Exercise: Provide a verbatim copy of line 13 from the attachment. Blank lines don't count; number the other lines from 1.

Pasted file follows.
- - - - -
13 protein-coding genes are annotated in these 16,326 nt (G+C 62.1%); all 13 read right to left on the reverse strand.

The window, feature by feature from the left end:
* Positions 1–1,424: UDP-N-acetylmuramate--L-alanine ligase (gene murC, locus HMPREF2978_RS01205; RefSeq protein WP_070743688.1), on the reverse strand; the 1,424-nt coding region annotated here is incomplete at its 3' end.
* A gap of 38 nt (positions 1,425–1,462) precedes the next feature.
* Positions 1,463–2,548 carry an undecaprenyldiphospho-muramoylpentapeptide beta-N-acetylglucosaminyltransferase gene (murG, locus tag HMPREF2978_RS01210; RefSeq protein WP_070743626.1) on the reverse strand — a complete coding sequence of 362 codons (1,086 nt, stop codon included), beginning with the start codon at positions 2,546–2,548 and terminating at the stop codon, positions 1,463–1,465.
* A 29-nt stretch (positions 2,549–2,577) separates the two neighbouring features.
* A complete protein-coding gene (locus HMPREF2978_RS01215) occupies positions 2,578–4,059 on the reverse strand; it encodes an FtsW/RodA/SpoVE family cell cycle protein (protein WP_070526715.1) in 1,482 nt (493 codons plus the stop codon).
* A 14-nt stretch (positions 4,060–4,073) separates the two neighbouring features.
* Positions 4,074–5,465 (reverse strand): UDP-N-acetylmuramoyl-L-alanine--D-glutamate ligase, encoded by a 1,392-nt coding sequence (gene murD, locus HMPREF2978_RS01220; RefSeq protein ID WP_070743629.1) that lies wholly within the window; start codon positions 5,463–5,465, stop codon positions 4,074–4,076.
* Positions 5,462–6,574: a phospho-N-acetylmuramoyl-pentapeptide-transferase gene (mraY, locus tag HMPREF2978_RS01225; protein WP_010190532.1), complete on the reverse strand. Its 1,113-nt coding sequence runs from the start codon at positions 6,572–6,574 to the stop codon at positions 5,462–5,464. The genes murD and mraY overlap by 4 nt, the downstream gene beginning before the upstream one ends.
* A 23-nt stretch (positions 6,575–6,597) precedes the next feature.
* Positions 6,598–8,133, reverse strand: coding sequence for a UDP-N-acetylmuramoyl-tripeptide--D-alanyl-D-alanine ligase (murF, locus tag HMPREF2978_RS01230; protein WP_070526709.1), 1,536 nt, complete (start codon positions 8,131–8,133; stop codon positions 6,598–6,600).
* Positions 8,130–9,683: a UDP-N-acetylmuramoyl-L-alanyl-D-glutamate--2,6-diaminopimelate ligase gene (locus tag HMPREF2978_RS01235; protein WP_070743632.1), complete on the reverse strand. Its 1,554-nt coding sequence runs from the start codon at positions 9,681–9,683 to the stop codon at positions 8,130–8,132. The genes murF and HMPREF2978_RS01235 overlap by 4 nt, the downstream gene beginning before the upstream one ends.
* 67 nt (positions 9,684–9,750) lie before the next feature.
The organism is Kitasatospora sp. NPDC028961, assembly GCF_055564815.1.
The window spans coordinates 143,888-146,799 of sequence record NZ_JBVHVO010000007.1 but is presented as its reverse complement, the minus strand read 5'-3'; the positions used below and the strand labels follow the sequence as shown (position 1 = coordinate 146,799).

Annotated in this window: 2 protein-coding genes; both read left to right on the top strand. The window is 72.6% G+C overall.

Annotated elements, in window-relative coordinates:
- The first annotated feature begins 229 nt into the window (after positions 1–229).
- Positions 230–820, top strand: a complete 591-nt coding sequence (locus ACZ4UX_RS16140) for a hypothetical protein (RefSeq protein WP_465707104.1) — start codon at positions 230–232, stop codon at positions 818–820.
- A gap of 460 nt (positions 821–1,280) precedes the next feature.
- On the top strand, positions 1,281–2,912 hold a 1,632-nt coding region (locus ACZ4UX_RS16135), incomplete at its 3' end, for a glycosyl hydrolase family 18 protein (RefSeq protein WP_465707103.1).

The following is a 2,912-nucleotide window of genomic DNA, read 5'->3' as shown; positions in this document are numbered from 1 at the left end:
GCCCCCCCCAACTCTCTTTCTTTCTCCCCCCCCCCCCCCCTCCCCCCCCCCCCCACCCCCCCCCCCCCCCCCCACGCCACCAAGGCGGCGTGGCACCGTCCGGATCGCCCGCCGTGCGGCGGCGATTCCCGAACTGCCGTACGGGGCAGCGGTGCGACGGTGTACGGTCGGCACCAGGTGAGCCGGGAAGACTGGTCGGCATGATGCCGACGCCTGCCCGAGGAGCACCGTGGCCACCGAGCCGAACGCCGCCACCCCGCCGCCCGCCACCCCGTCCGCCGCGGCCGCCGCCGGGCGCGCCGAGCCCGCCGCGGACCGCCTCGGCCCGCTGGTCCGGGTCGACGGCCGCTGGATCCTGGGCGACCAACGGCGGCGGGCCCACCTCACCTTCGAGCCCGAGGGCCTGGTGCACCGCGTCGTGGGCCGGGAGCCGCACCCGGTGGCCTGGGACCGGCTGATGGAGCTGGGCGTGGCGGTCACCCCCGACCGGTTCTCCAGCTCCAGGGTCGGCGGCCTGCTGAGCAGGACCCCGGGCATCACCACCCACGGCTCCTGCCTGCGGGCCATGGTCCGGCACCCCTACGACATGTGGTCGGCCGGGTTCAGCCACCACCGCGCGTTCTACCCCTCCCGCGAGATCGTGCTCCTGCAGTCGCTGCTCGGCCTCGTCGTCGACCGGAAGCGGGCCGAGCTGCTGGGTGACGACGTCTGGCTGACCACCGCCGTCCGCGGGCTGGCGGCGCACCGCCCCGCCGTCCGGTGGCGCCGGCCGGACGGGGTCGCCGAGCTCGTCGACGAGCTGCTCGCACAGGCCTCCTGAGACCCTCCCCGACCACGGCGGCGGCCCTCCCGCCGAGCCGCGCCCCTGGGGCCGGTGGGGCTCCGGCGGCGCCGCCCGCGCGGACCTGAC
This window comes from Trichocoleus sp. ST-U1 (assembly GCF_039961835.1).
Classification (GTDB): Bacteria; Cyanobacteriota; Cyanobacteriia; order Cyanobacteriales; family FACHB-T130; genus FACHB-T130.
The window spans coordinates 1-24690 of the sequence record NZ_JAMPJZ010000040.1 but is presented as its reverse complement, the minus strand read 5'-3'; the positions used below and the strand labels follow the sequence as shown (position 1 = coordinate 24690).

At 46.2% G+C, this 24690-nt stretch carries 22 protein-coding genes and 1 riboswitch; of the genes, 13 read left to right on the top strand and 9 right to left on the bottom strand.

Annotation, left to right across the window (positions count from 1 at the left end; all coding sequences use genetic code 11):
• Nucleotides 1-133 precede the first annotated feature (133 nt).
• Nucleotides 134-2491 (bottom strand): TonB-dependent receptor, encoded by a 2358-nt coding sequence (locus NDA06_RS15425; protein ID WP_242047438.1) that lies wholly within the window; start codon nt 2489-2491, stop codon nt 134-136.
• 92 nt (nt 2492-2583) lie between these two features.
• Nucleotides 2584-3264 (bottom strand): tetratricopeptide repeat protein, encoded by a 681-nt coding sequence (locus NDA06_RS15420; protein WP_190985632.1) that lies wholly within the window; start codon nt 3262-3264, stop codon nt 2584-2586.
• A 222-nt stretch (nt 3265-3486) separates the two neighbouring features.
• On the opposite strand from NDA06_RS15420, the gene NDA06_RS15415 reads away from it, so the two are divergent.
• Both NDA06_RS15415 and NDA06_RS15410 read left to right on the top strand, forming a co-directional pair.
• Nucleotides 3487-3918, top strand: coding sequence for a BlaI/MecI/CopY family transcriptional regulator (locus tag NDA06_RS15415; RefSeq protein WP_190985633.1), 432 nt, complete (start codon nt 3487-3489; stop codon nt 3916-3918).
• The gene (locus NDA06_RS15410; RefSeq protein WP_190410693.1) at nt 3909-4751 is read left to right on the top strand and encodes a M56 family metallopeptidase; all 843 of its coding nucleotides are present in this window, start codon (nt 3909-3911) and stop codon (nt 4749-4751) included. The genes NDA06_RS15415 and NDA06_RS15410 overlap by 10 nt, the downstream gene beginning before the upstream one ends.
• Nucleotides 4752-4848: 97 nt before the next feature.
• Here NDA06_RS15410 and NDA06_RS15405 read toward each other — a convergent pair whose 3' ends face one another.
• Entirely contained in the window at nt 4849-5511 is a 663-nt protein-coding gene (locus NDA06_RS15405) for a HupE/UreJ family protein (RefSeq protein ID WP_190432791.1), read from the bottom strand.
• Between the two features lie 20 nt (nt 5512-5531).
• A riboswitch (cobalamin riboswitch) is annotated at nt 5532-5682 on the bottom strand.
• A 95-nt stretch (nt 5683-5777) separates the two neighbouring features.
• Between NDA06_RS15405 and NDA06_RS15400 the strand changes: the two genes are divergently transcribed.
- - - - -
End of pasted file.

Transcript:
* Positions 8,130–9,683: a UDP-N-acetylmuramoyl-L-alanyl-D-glutamate--2,6-diaminopimelate ligase gene (locus tag HMPREF2978_RS01235; protein WP_070743632.1), complete on the reverse strand. Its 1,554-nt coding sequence runs from the start codon at positions 9,681–9,683 to the stop codon at positions 8,130–8,132. The genes murF and HMPREF2978_RS01235 overlap by 4 nt, the downstream gene beginning before the upstream one ends.